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Great Lakes Article:

Zebra Mussels spread to Mississippi above Twin Cities
Posted on October 21, 2005

"I was sent out to clean the minnow bucket and thought, "Oh great! Another chore!"

Despite that, 14-year-old Gil Millette did what he was asked last Sunday and in the process discovered a zebra mussel that had settled on the family minnow bucket which had been floating in Rice Lake all summer.

The Brainerd boy scout showed it to his dad, Hank, who took it to the regional DNR office. They sent biologists out to confirm the spread.

"They found four more on our boat lift and they found about 30 more on our neighbor's dock lift over there," said Gil.

The young man said he recognized the zebra mussel because he'd paid attention when he was shown several on a fishing tip to Wisconsin. He figured his discovery turned what had started as a good day, into a bad one.

Zebra mussels are an invasive species which first turned up in the U.S. 17 years ago in the Great Lakes.

They breed prolifically and as a result they choke out native mussels and cause all sorts of damage to water intake systems on the Great Lakes.

They'd made their way up the Mississippi River to the Twin Cities, and been spread to two Minnesota inland lakes, but until this week, the destructive species had not been found upriver of the Twin Cities.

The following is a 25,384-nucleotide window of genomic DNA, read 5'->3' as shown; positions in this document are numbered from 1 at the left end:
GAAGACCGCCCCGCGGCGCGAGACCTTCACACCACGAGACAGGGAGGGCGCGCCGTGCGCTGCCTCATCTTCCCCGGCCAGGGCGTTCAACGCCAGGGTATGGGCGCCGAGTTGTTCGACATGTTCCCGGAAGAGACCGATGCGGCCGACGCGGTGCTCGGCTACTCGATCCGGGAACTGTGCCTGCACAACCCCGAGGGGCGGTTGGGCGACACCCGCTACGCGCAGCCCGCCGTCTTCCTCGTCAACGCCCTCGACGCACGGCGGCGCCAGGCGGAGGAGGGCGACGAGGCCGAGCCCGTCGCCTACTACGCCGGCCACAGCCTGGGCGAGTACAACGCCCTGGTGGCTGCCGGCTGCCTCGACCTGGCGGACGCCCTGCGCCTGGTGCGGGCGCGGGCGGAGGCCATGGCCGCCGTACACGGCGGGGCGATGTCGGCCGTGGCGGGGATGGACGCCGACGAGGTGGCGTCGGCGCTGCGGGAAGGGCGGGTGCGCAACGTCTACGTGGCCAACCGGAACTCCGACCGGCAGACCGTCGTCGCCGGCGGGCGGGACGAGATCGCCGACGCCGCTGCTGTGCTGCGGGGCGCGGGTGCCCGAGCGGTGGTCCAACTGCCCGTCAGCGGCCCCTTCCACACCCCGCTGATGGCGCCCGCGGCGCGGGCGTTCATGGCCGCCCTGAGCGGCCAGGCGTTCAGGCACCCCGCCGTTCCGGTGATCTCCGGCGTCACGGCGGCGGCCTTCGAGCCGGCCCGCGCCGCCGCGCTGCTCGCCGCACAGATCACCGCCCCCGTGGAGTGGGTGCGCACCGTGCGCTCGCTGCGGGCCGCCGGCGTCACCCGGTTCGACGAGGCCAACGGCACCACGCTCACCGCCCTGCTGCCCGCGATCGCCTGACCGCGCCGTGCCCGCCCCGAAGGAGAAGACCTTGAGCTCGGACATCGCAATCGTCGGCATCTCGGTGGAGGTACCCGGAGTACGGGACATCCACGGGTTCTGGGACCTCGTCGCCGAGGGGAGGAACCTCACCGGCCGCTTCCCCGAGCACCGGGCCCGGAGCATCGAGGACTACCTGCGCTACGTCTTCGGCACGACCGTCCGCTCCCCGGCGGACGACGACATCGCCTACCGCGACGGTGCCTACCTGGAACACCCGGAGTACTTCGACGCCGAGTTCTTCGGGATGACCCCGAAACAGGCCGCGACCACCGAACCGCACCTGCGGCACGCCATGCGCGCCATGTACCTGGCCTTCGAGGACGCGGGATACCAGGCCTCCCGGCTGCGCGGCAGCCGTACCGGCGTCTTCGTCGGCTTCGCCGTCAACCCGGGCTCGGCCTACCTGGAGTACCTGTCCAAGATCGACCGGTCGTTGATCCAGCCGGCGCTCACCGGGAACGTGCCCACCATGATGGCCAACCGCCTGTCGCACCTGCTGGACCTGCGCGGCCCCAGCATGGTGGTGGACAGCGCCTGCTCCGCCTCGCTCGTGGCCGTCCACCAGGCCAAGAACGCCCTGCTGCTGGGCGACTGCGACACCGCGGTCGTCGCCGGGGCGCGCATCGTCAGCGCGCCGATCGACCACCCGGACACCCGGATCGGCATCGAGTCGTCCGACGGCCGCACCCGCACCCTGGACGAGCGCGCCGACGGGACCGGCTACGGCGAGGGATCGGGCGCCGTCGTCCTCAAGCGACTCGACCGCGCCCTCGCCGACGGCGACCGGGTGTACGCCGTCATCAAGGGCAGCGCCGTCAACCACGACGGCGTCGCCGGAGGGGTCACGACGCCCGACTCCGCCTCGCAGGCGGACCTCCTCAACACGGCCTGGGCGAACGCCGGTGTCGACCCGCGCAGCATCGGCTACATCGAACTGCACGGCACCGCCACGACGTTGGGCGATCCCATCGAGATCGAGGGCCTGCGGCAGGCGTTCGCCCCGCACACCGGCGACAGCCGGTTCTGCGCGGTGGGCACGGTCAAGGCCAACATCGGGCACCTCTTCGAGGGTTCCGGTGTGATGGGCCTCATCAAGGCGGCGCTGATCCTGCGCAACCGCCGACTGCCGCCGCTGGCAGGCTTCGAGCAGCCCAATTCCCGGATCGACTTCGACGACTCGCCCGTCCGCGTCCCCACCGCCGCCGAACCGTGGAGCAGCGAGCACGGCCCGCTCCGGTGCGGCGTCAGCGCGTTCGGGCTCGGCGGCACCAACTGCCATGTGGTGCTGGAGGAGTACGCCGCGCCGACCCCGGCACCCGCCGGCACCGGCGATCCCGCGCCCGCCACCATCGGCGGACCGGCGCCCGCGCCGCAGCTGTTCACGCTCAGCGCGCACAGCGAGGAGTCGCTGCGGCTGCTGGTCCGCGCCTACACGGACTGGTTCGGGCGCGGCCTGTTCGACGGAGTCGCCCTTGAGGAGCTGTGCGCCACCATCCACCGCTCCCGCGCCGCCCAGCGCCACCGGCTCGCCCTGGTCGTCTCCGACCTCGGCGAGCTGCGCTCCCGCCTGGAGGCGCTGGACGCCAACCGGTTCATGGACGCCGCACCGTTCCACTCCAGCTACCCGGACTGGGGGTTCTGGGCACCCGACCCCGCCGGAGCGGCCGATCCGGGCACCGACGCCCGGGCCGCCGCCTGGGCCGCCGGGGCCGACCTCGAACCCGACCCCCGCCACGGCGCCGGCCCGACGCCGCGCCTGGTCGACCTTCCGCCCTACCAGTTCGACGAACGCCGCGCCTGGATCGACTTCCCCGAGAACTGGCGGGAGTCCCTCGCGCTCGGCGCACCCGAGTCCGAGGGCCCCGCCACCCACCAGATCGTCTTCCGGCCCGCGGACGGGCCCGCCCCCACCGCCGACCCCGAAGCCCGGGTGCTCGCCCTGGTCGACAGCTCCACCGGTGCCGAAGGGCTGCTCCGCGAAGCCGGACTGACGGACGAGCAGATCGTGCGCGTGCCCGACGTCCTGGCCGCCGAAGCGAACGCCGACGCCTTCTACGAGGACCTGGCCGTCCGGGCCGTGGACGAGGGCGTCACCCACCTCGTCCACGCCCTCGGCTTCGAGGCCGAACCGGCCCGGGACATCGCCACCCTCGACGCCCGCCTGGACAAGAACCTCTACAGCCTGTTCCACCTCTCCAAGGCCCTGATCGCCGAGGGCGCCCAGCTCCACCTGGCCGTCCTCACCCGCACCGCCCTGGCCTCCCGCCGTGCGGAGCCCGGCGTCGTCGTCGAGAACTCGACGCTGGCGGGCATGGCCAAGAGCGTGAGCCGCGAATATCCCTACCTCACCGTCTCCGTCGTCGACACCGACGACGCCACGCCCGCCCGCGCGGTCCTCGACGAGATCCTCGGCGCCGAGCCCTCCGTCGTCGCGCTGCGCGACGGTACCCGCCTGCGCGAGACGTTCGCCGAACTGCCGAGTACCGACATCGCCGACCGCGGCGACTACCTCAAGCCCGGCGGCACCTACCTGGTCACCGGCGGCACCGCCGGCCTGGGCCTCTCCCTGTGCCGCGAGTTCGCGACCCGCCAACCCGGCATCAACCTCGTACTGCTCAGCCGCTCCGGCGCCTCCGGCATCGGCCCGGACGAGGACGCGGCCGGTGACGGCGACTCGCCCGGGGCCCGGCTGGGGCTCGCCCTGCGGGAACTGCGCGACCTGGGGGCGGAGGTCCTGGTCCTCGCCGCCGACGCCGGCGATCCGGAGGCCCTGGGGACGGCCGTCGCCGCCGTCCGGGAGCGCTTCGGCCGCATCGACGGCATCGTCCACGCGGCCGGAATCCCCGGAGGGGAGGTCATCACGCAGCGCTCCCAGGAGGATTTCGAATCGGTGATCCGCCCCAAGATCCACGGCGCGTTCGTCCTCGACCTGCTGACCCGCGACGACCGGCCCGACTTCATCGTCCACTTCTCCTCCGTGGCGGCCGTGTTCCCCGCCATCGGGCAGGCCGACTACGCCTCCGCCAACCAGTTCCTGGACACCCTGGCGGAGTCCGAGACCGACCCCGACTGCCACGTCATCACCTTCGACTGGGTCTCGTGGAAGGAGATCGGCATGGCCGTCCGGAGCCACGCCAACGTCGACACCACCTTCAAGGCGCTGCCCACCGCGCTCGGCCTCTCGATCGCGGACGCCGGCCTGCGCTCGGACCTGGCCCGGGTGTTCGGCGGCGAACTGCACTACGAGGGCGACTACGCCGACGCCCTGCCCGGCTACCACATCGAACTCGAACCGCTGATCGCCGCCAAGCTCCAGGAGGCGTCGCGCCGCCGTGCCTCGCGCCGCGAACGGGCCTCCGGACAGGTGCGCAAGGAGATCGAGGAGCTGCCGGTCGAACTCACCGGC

Five years ago, DNR biologists found them in Lake Zumbro in Olmstead County. Last year, biologists found them in Lake Ossawinnamakee in Crow Wing County. Lake Ossawinnamakee feeds the Mississippi, so it was probable that they would, sooner or later, be found in northern reaches of the Mississippi.

"In Rice Lake, it's very serious because zebra mussels could reproduce in Rice Lake... be moved out into the Mississippi River and be anywhere in the Mississippi River from Brainerd on down to the Twin Cities," said Gary Montz, the DNR's zebra mussel coordinator. That's 160 miles of river.

"The zebra mussel is an external spawner. It kicks the eggs out into the water, and the larval stage, called the velliger, is microscopic and it floats around for two or three weeks until it starts developing a shell, and then it settles to the bottom... During those two or three weeks, it could be swept miles and miles and miles from where the parents are," explained Montz.

Two months ago, zebra mussels were discovered in Lake Mille Lacs, the most popular walleye lake in Minnesota.

Gary Montz says the only way zebra mussels get from lake to lake is on, or in, boats, much the same way Eurasian Milfoil is spread. That destructive aquatic plant is now in control of dozens of lakes across the state.

"You don't know." said Montz, "if you have a live well or a bait bucket that's full of lake water, or full of tens or hundreds or thousands of zebra mussel larvae. Drain that lake water out!"

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